Donald Trump’s Second-Term North Korea Strategy: A Deal or Ignore Kim?
Editor’s Note: The following is part of a new symposium here in Korea Watch that will analyze potential U.S. policy options towards North Korea should Donald Trump win reelection. Check back soon for more contributions in the coming days.
If Donald Trump is re-elected as president of the United States, then the possibilities for his Korea policy are wide open. But if Joe Biden is elected as president, then Americans can expect him to take a fairly establishmentarian approach. Biden has already signaled a traditional hawkishness on North Korea—alliance reassurance, no summits with North Korean leader Kim Jong-un, no Trumpian claims to a unique personal relationship with Kim, and so on. With Trump, as so often, unpredictability reigns. There are two broad possibilities:
1. Trump goes for a deal with his “friend” Kim Jong-un.
Trump and his team have hinted here and there this year that a re-elected Trump would strike a deal with Kim. The logic here is that Trump will be free from re-election pressures and can express himself more fully in a second term. Also, Trump wants a deal because he deeply craves the expected adulation, including a Nobel Prize Peace perhaps, and cares little for the Korean peninsula. So he would comfortably sign even a balance-negative deal for the exciting imagery of a breakthrough on a long-standing problem.
A corollary of this approach is that Trump is a nationalist retrencher at heart. He would gladly trade away U.S. Forces Korea for a deal with Kim, and if the South Koreans and U.S. foreign policy community do not like it, well, who cares? Trump does not listen to foreigners or the American Deep State; he defends America First.
This describes a maximalist Trumpism, where Trump genuinely follows through on his transactional foreign policy impulses to abandon U.S. allies as troublesome free-riders and cut deals with dictators whom he somewhat admires for their unchecked authority.
The problem with this scenario is that Trump would run into a wall of bureaucratic resistance in Washington, DC. Washington strongly supports the U.S. alliance network. A bad deal with North Korea, particularly one which abandoned South Korea, would spark massive resistance in Congress, the Defense Department and State Department, and the wider foreign policy community of think-tanks and analysts focused on East Asia. The criticism on U.S. op-ed pages would be crushing, just as it was throughout 2018 and 2019 when Trump met Kim the first time. Then Trump’s efforts were widely derided as photo-op diplomacy, and in Hanoi in 2019, Trump admitted that he abjured a deal in part because of the domestic criticism he would face.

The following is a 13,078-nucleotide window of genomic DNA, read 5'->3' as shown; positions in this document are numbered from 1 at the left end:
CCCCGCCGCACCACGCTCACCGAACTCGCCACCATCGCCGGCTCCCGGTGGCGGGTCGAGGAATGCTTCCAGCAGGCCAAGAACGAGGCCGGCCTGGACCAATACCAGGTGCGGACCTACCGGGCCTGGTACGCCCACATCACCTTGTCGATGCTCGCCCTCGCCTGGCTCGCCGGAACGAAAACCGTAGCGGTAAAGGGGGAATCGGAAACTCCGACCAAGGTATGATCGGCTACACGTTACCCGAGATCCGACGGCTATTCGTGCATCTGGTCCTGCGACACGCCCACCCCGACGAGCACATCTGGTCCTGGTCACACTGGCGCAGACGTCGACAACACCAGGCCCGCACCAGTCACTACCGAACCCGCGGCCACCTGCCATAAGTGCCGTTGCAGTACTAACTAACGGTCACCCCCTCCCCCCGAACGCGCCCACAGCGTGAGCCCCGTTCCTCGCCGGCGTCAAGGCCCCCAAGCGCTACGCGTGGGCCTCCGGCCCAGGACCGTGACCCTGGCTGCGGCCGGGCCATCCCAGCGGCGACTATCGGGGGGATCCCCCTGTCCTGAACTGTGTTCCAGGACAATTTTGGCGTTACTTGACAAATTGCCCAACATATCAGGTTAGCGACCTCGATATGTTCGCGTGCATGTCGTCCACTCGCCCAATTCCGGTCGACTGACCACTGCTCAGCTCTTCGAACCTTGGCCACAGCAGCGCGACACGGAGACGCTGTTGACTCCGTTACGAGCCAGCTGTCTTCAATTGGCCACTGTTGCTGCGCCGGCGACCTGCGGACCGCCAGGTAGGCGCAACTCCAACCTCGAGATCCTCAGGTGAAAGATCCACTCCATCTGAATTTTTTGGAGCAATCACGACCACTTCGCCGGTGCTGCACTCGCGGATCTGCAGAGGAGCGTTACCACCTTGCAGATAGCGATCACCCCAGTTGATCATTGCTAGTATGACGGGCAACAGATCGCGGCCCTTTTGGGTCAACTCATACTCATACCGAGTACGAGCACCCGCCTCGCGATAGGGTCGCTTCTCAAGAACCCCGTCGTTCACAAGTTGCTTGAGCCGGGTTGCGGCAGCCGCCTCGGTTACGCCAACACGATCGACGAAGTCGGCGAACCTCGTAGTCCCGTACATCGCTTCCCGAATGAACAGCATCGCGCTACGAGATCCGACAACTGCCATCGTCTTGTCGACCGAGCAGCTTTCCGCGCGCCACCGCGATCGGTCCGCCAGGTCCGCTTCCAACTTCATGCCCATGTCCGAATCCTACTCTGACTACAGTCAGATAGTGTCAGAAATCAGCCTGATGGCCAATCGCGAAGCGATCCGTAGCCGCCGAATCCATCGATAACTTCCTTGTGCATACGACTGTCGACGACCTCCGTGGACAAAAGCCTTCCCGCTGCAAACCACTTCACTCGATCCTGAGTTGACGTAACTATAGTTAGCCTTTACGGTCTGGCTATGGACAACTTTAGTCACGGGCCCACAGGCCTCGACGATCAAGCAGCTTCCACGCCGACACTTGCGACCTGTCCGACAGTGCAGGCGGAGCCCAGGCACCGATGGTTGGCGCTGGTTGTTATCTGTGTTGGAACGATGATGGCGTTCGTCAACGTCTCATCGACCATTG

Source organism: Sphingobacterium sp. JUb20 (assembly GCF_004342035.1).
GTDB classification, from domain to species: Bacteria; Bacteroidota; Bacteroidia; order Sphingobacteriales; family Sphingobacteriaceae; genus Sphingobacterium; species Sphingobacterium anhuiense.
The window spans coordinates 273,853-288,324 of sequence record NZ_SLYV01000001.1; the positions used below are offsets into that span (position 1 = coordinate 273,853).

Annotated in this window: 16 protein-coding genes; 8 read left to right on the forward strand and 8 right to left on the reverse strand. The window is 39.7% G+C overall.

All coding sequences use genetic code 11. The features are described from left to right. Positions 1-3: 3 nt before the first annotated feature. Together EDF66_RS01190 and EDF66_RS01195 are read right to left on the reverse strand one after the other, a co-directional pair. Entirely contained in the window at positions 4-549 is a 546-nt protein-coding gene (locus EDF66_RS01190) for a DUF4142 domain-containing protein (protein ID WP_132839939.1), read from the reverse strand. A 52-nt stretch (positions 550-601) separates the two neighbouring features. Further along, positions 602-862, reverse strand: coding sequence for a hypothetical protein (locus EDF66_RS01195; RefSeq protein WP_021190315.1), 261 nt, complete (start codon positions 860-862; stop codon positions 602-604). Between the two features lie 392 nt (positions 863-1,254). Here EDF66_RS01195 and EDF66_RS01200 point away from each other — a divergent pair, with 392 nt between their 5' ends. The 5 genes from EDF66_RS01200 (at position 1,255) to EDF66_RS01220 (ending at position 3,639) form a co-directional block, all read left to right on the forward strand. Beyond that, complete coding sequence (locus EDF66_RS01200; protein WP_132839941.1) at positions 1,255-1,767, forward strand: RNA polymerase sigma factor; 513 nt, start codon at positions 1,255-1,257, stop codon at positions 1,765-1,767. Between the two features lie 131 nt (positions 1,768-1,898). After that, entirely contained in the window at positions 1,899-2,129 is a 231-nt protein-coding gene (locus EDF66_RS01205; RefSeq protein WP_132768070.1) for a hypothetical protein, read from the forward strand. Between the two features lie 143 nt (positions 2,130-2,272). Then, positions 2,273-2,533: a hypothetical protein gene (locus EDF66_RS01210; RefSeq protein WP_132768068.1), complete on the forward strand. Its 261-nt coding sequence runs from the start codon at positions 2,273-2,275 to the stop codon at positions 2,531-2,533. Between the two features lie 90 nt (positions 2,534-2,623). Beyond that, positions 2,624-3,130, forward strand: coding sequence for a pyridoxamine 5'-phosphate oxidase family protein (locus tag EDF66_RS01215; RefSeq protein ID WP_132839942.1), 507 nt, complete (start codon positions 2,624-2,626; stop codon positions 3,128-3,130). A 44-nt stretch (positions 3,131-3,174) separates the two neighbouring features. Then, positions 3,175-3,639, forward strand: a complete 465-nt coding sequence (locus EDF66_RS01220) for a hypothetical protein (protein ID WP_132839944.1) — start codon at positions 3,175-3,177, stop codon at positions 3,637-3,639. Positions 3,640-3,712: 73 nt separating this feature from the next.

It is worth recalling that President Jimmy Carter also tried to pull USFK out of South Korea and collided with widespread resistance. In time, he simply gave up and only 3,000 US soldiers were withdrawn. A Trump deal with North Korea — likely burdened by the widespread perception that it is a bad deal struck solely out of Trump’s lust for publicity and a Nobel — would be met with the same fierce resistance. Trump, notorious for his laziness and inability to stay focused on issues over the long term, likely does not have the focus and self-discipline to fight a protracted battle with the rest of Washington.
2. Trump simply ignores Korea as not worth the trouble.
Given that Trump probably does not want to fight alone against the entire Washington establishment over a mid-size issue like Korea—if only because it is too much work for someone who would rather watch TV or surf Twitter. It is likely that he will simply drop the issue as he already has for the last year or so.
Perhaps he will have a summit with Kim, but at this point, everyone knows that those are not meaningful. They do not cap a long process of bureaucratic work with a treaty—as, for example, the Camp David Accords of 1978 did. Instead, Trump-Kim summits are better described as made-for-TV visits. So if Trump meets Kim again in 2021, without the requisite preparation yet again (which is likely), then that summit will be irrelevant despite the inevitable hyperventilating TV coverage.
In the end, nothing much will happen here, just as nothing much happened over the past four years. For all of Trump’s threats and then blandishments toward North Korea, the empirical situation on the ground in Korea is unchanged, as is U.S. force structure in the region (and that of the two Koreas too). Maybe Trump will actually put some teeth on his Korean sound and fury, but so far, it has signified nothing, and it seems safe to predict that in the future too.
Robert E. Kelly is a professor of international relations in the Department of Political Science and Diplomacy at Pusan National University.